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Your Environment. Your Health.

Progress Reports: Oregon State University: Community Engagement Core

Superfund Research Program

Community Engagement Core

Project Leader: Molly L. Kile
Co-Investigator: Jamie Donatuto (Swinomish Indian Tribal Community)
Grant Number: P42ES016465
Funding Period: 2009-2025
View this project in the NIH Research Portfolio Online Reporting Tools (RePORT)

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Progress Reports

Year:   2020  2019  2018  2017  2016  2015  2014  2013  2012  2011  2010  2009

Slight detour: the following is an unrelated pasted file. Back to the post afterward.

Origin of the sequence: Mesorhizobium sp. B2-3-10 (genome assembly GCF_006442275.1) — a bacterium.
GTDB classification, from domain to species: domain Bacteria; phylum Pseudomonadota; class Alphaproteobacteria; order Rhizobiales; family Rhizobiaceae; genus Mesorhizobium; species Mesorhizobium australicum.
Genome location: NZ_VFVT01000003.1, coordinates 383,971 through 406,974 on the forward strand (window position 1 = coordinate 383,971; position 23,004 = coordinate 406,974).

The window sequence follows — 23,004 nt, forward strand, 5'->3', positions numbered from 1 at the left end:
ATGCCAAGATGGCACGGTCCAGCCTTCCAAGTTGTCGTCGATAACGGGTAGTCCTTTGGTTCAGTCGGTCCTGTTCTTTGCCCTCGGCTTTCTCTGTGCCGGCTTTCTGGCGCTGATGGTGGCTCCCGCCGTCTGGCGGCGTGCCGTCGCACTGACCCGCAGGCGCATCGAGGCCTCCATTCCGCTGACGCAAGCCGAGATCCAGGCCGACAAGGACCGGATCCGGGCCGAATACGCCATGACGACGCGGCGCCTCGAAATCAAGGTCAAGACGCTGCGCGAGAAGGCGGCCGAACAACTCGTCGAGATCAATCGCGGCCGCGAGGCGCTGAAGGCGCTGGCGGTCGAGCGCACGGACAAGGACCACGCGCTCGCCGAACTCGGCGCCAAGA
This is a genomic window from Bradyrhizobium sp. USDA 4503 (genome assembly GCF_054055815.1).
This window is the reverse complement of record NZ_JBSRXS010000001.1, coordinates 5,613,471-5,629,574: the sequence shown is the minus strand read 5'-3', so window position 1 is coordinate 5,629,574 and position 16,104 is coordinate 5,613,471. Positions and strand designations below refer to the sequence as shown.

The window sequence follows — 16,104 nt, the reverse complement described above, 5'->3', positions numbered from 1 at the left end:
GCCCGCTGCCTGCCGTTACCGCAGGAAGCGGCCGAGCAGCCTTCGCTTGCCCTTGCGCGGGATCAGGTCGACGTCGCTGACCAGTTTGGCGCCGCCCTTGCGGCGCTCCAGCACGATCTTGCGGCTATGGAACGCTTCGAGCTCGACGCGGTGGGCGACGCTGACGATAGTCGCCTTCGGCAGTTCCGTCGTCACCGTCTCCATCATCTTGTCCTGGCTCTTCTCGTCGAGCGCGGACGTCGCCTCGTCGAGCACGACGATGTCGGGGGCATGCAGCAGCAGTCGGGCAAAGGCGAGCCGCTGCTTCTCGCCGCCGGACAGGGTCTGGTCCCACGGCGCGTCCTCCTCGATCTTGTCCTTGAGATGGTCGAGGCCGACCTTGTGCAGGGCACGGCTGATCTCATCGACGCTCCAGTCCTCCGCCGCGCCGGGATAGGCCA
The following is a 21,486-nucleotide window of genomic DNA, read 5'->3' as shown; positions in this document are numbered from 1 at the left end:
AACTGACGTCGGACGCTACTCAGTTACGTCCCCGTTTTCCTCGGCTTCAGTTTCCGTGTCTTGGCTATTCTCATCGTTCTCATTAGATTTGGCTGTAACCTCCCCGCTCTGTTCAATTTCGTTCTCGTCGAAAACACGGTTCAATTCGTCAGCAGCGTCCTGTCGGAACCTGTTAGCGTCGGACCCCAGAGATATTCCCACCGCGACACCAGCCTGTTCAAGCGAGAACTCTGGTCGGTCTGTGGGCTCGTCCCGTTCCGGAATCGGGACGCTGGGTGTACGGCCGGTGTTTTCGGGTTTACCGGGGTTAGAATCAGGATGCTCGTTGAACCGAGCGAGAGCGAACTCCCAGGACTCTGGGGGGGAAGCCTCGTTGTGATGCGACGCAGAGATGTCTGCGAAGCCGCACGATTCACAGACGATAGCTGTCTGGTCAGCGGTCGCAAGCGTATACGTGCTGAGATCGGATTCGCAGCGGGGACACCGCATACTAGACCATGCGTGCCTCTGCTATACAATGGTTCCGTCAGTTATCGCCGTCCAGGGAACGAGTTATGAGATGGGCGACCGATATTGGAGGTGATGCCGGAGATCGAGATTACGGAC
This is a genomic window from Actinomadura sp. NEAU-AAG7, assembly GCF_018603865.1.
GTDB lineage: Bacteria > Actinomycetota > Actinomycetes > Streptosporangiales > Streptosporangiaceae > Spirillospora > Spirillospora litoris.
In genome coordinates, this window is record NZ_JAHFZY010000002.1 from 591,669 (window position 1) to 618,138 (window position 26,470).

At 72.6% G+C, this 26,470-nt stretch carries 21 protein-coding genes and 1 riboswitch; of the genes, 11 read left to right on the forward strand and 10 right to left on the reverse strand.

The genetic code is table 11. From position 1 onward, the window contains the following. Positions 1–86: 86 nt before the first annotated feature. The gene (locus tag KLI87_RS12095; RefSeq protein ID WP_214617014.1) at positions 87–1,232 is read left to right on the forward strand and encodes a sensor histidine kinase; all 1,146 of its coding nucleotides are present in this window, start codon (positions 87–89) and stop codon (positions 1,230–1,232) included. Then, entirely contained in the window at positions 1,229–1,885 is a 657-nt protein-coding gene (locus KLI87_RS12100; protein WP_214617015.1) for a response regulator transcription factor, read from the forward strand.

The CEC has been working with the Swinomish Indian Tribal Community (SITC) and Confederated Tribes of the Umatilla Indian Reservation (CTUIR) to develop a shared understanding of the impact environmental pollution has on Tribal members. Each Tribal Nation hosted a Sense of Place Exchange this year that invited faculty, staff, and trainees from the OSU Superfund Center to come to their reservation, meet Elders and tribal scientists and staff, and learn about health and environmental issues that are important to the Tribe. Evaluations from these events indicate that participants gained a deeper understanding of issues that are important to each Tribal nation such as sovereignty, ethical research considerations, and food security. These shared experiences have shifted people's cultural awareness and increased the recognition that developing cultural competency skills are important for university-based environmental health science researchers. The CEC and SITC have also started a Photovoice Project that will engage Tribal members to visually capture images in their community that show how they are being impacted by air pollution from the nearby petrochemical refineries. The goal of this project is to develop culturally-relevant risk communication messages that can be used by the SITC to promote community health and reduce exposures to PAHs and other hazardous substances that are found in their food and environment. The CEC and the CTUIR have also worked together to create protocols for a public health campaign to share information about how Tribal members can promote their health while reducing their exposures to toxics in river foods.

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